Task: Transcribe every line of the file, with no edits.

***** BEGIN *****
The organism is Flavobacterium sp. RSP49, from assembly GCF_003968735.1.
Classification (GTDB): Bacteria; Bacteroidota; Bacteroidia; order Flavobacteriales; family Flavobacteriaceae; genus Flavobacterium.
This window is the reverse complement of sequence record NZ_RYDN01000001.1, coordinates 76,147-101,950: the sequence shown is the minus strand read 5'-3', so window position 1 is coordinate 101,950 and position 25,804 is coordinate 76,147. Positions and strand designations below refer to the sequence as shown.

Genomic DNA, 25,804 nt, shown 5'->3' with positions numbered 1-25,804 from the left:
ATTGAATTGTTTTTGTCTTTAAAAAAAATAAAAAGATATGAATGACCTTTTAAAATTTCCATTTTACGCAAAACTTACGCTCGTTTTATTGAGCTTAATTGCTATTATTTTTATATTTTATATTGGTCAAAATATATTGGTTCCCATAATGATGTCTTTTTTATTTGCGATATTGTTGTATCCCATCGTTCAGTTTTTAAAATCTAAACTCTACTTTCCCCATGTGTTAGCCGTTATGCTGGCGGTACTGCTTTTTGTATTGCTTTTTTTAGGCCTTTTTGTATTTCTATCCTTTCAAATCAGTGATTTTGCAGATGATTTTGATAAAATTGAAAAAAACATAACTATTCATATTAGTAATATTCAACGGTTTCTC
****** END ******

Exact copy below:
The organism is Flavobacterium sp. RSP49, from assembly GCF_003968735.1.
Classification (GTDB): Bacteria; Bacteroidota; Bacteroidia; order Flavobacteriales; family Flavobacteriaceae; genus Flavobacterium.
This window is the reverse complement of sequence record NZ_RYDN01000001.1, coordinates 76,147-101,950: the sequence shown is the minus strand read 5'-3', so window position 1 is coordinate 101,950 and position 25,804 is coordinate 76,147. Positions and strand designations below refer to the sequence as shown.

Genomic DNA, 25,804 nt, shown 5'->3' with positions numbered 1-25,804 from the left:
ATTGAATTGTTTTTGTCTTTAAAAAAAATAAAAAGATATGAATGACCTTTTAAAATTTCCATTTTACGCAAAACTTACGCTCGTTTTATTGAGCTTAATTGCTATTATTTTTATATTTTATATTGGTCAAAATATATTGGTTCCCATAATGATGTCTTTTTTATTTGCGATATTGTTGTATCCCATCGTTCAGTTTTTAAAATCTAAACTCTACTTTCCCCATGTGTTAGCCGTTATGCTGGCGGTACTGCTTTTTGTATTGCTTTTTTTAGGCCTTTTTGTATTTCTATCCTTTCAAATCAGTGATTTTGCAGATGATTTTGATAAAATTGAAAAAAACATAACTATTCATATTAGTAATATTCAACGGTTTCTC